Probably the third most famous man to minister in Stranraer after John Livingstone and William Symington, was Alexander Smellie (1857-1923). Generations of Reformed Presbyterians are familiar with his book Men of the Covenant, though Smellie himself was actually a minister of the Original Secession Church.


Smellie was born in Stranraer, where his father James was the Original Secession minister. When Alexander was seven his father accepted a call to Edinburgh. Smellie struggled with a lack of assurance until an encounter with the evangelist D. L. Moody in 1874. A fellow minister commented that ‘through an American evangelist, God spoke to a Seceder boy’.

After completing his theological training, he received a call from the Stranraer congregation in November 1879 and was ordained on 10th March, 1880. His ministry ‘left its impression not only upon the congregation, but upon the community’. We’re told that four characteristics marked his ministry. It was devotional (‘the outflow of a spirit that was careful to keep itself in touch with God and which gave a high tone to the whole service’), evangelical (‘he left his hearers in no doubt about his view of the way of true life’), intellectual (‘old truths were spoken new…he ever kept himself well acquainted with modern trends of though in religion, philosophy and science, and so was able to present the truth in its bearing upon them’) and literary.

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His ministry in Stranraer lasted until 1896, during which time he became a regular contributor to the Original Secession Magazine. Eventually he moved to London to edit The Sunday School Chronicle for two years, before returning to Scotland to minister in Thurso and then Carluke. In London he once walked 35 miles to fulfil a preaching engagement rather than use public transport on the Sabbath. He was a regular speaker at the Keswick Convention, as well as similar gatherings elsewhere: Crieff, Dundee, Glasgow and Portstewart. One report of his Keswick Bible Readings in 1919 said: ‘We saw the Lord Jesus as we had never seen him before – more beautiful and loving; and, like Thomas, we could only fall at his blessed feet in adoration and exclaim, “My Lord and my God”’. An example of one of his sermons can be read here.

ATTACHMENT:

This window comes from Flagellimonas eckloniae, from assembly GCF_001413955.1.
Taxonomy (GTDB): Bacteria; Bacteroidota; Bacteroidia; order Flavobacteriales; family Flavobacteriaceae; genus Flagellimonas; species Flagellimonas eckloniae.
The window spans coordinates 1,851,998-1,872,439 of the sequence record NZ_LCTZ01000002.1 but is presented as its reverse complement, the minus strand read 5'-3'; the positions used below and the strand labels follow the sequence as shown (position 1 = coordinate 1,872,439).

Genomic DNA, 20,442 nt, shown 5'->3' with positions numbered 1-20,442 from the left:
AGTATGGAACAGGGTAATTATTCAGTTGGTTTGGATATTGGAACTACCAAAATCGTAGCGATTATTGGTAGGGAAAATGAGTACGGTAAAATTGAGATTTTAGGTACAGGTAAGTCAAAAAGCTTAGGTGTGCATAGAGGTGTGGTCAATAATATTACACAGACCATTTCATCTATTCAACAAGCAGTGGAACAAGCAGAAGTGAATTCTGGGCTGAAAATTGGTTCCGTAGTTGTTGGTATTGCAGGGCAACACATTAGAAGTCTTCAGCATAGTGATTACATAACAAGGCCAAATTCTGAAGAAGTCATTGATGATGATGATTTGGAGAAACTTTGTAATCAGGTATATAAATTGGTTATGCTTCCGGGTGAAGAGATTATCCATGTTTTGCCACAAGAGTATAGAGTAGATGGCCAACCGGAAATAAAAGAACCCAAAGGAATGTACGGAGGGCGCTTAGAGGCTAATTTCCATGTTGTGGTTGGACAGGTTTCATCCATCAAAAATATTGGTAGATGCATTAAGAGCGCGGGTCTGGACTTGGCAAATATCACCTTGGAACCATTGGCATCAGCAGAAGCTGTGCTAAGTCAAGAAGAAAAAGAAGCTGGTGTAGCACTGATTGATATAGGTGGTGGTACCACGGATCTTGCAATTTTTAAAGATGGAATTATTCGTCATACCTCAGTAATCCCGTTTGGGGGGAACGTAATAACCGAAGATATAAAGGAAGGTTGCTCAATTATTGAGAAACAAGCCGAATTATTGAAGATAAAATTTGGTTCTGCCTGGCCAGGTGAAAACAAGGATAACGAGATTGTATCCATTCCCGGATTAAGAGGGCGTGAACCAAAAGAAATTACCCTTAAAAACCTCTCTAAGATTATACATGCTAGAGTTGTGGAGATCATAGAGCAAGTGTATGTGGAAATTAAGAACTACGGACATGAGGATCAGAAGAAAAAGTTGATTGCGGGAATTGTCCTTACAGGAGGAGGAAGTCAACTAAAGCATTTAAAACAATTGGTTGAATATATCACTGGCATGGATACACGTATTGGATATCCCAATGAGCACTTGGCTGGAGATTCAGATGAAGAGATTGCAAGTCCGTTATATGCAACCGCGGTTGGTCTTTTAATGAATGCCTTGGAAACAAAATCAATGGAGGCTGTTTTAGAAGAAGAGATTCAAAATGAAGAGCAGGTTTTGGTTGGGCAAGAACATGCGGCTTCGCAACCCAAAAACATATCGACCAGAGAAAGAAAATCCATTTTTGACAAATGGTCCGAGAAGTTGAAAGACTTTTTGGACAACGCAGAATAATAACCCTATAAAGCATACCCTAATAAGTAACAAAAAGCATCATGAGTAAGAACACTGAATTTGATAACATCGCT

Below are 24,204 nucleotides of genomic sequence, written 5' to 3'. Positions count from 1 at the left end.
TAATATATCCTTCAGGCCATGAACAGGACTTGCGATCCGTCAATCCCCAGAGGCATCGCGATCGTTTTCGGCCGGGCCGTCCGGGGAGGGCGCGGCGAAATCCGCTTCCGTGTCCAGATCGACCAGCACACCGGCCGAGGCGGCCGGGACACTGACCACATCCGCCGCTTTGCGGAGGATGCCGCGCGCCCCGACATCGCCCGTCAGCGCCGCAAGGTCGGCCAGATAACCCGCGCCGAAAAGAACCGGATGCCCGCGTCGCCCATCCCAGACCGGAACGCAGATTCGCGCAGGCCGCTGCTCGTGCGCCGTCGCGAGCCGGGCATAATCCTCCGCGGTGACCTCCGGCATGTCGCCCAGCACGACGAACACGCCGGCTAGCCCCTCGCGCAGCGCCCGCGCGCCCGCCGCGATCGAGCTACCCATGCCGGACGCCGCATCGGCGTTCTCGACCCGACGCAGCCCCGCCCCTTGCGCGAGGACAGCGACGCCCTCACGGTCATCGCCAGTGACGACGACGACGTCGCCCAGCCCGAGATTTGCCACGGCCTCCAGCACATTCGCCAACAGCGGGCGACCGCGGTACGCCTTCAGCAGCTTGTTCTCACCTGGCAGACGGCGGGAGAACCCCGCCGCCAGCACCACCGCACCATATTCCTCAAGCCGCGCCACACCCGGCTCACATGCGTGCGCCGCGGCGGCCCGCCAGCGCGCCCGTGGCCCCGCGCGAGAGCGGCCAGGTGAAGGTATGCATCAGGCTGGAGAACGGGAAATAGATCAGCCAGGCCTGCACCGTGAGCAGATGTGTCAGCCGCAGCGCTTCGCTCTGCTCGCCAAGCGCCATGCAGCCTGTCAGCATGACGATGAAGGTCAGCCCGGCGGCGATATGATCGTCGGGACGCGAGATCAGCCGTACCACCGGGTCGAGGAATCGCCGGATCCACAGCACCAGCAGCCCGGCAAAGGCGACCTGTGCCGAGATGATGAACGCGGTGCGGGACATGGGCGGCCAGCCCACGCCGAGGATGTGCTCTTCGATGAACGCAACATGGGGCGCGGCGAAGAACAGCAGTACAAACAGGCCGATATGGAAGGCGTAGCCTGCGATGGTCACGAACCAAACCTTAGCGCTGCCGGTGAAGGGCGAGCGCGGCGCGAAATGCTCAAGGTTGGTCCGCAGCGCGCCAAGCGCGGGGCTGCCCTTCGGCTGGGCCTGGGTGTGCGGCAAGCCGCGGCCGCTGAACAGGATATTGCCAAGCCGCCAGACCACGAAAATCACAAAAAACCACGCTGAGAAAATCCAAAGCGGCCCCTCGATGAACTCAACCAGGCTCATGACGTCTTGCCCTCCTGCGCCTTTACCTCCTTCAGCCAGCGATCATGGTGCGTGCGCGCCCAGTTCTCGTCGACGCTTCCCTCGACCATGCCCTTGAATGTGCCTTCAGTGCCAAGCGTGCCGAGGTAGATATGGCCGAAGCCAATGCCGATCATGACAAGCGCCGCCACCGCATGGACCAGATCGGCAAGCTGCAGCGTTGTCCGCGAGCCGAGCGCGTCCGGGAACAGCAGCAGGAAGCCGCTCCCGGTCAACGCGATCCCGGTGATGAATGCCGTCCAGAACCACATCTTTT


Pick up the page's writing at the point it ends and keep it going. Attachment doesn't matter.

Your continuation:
The University of Edinburgh conferred upon him an honorary Doctorate of Divinity in 1908. The Scotsman described him as ‘one of the best expository preachers of his day, an exceptionally well-read man, and endowed with a rare, happy saintliness’.

J. D. Douglas comments in the Dictionary of Scottish Church History & Theology that ‘Smellie always had the vision of “a re-united Evangelical and Presbyterian Church in Scotland” and retained cordial relations with those in other churches’. This included J. P. Struthers – RP minister in Whithorn and Greenock. Smellie contributed to an issue of the RP Witness marking the centenary of Struthers’ birth, where he described Struthers as ‘extraordinarily tender and unselfish and generous and hopeful for other people, even the most disappointing and feckless…one of the most Christlike men I have known’.

An early Keswick Convention
An early Keswick Convention

Smellie died in 1923 following a long illness, having been long predeceased by his only daughter, to whom he dedicated Men of the Covenant – ‘a child whom God leads in green pastures and beside still waters’. His elders in Carluke noted that his last public act in the congregation had been to administer the Lord’s Supper.

After his death, his friend Graham Scroggie commented: ‘He was, perhaps, the greatest devotional writer of his generation…he was read in all sections of the Christian Church, and was loved as widely as he was read’.

His many other books included a biography of Robert Murray M’Cheyne, and a book of daily meditations, In the Hour of Silence. His former congregation in Stranraer had been dissolved shortly before his death and the building on Sun Street sold; since 1922 it has been a Masonic Lodge.

Update: Smellie’s memorial stone, courtesy of Scottish Reformation Tours:

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Update 2: A picture of Smellie himself, which accompanies an account of his preaching by Alexander Gammie in Preachers I have heard

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